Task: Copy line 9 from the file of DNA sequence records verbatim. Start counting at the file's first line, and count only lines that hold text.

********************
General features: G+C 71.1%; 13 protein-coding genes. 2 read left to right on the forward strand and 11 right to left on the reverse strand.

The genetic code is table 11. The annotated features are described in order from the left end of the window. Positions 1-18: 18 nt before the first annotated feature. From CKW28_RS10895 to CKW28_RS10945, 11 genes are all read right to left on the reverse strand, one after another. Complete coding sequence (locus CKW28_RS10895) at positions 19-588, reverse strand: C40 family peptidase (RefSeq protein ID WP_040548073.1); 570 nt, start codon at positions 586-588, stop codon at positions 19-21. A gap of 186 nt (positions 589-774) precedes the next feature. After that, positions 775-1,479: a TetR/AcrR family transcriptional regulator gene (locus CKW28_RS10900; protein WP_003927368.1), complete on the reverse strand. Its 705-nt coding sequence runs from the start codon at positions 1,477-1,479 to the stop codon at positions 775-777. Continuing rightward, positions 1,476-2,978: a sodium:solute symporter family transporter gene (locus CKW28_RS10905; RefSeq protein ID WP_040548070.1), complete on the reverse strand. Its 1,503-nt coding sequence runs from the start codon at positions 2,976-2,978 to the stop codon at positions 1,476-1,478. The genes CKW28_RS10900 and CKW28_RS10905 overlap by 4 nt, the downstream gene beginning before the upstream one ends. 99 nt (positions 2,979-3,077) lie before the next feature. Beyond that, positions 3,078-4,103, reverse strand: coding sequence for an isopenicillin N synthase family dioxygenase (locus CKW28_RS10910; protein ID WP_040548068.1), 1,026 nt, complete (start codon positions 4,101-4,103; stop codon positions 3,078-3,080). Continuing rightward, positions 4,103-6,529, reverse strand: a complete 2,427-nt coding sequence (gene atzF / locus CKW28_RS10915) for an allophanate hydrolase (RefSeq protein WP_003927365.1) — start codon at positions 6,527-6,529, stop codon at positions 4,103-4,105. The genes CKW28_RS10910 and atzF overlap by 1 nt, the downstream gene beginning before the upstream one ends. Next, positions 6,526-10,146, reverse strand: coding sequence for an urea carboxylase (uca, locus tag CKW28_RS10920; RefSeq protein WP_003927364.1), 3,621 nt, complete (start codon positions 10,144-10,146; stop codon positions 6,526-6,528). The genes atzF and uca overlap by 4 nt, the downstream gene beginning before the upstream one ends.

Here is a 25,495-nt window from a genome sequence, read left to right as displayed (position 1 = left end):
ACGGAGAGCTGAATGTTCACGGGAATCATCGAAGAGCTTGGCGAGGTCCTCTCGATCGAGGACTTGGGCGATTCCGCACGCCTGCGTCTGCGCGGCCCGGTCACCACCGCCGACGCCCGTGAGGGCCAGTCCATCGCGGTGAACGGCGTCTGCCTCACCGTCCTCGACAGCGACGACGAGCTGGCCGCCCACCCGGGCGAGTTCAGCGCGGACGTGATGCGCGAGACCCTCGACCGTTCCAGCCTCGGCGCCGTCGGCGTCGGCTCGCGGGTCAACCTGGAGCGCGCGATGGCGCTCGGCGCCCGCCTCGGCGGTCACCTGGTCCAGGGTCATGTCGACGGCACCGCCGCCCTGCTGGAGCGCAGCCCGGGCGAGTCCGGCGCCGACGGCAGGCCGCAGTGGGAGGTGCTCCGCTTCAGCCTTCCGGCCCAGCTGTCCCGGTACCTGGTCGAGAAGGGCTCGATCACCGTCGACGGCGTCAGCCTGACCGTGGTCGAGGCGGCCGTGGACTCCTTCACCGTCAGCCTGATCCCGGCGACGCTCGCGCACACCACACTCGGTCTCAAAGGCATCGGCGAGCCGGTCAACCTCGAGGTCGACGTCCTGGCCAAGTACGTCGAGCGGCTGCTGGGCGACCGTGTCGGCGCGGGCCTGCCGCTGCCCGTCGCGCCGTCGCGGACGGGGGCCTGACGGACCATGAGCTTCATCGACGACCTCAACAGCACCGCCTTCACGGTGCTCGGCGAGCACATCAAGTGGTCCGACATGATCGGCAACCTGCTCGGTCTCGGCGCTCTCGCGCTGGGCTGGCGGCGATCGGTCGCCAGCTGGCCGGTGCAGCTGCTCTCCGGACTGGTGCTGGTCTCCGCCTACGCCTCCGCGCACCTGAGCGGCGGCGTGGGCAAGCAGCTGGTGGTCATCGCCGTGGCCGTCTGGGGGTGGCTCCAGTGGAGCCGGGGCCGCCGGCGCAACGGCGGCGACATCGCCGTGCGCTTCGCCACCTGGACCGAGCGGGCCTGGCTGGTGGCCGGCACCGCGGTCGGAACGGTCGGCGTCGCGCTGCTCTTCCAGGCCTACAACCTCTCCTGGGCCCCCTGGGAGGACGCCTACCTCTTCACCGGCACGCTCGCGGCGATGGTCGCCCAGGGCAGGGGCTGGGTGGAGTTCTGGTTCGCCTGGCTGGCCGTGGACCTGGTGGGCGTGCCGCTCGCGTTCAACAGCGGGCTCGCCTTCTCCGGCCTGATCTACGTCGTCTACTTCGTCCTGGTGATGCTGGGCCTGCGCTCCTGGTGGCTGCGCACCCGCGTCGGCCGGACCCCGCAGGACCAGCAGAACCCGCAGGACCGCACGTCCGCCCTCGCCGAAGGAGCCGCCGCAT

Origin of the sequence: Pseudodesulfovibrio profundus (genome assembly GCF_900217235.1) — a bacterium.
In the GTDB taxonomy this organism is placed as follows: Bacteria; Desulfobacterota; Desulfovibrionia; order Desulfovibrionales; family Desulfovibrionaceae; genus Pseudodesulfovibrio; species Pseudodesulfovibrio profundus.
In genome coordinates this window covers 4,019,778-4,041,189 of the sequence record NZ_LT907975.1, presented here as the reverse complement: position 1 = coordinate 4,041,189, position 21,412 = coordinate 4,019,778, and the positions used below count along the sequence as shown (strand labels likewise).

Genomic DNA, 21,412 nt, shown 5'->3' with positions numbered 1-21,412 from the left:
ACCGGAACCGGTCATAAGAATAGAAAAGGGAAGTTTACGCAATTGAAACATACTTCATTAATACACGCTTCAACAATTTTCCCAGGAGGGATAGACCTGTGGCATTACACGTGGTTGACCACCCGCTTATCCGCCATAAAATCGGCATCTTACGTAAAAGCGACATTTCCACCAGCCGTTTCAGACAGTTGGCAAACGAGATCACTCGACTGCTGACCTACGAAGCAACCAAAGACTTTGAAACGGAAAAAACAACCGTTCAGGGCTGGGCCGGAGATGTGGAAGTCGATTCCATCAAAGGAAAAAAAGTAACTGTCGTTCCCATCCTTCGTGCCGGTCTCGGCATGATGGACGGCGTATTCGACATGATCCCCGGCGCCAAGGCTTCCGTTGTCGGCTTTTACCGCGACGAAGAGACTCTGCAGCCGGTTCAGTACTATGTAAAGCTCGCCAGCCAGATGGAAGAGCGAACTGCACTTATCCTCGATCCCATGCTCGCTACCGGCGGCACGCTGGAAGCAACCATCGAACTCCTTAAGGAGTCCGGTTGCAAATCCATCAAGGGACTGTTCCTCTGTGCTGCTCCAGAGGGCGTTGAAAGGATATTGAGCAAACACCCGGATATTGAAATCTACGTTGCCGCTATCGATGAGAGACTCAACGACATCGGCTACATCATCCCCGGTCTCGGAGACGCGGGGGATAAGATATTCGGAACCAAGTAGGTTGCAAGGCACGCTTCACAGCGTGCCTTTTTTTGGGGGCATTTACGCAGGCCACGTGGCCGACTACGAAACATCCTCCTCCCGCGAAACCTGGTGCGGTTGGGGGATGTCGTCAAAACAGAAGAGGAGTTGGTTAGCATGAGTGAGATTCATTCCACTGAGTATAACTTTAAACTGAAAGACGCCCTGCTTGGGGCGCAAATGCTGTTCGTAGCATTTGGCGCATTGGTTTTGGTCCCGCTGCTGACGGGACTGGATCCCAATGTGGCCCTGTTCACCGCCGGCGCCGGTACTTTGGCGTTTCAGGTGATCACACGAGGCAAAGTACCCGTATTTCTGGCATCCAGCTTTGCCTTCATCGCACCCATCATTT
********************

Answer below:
ACCGGAACCGGTCATAAGAATAGAAAAGGGAAGTTTACGCAATTGAAACATACTTCATTAATACACGCTTCAACAATTTTCCCAGGAGGGATAGACCTGTGGCATTACACGTGGTTGACCACCCGCTTATCCGCCATAAAATCGGCATCTTACGTAAAAGCGACATTTCCACCAGCCGTTTCAGACAGTTGGCAAACGAGATCACTCGACTGCTGACCTACGAAGCAACCAAAGACTTTGAAACGGAAAAAACAACCGTTCAGGGCTGGGCCGGAGATGTGGAAGTCGATTCCATCAAAGGAAAAAAAGTAACTGTCGTTCCCATCCTTCGTGCCGGTCTCGGCATGATGGACGGCGTATTCGACATGATCCCCGGCGCCAAGGCTTCCGTTGTCGGCTTTTACCGCGACGAAGAGACTCTGCAGCCGGTTCAGTACTATGTAAAGCTCGCCAGCCAGATGGAAGAGCGAACTGCACTTATCCTCGATCCCATGCTCGCTACCGGCGGCACGCTGGAAGCAACCATCGAACTCCTTAAGGAGTCCGGTTGCAAATCCATCAAGGGACTGTTCCTCTGTGCTGCTCCAGAGGGCGTTGAAAGGATATTGAGCAAACACCCGGATATTGAAATCTACGTTGCCGCTATCGATGAGAGACTCAACGACATCGGCTACATCATCCCCGGTCTCGGAGACGCGGGGGATAAGATATTCGGAACCAAGTAGGTTGCAAGGCACGCTTCACAGCGTGCCTTTTTTTGGGGGCATTTACGCAGGCCACGTGGCCGACTACGAAACATCCTCCTCCCGCGAAACCTGGTGCGGTTGGGGGATGTCGTCAAAACAGAAGAGGAGTTGGTTAGCATGAGTGAGATTCATTCCACTGAGTATAACTTTAAACTGAAAGACGCCCTGCTTGGGGCGCAAATGCTGTTCGTAGCATTTGGCGCATTGGTTTTGGTCCCGCTGCTGACGGGACTGGATCCCAATGTGGCCCTGTTCACCGCCGGCGCCGGTACTTTGGCGTTTCAGGTGATCACACGAGGCAAAGTACCCGTATTTCTGGCATCCAGCTTTGCCTTCATCGCACCCATCATTT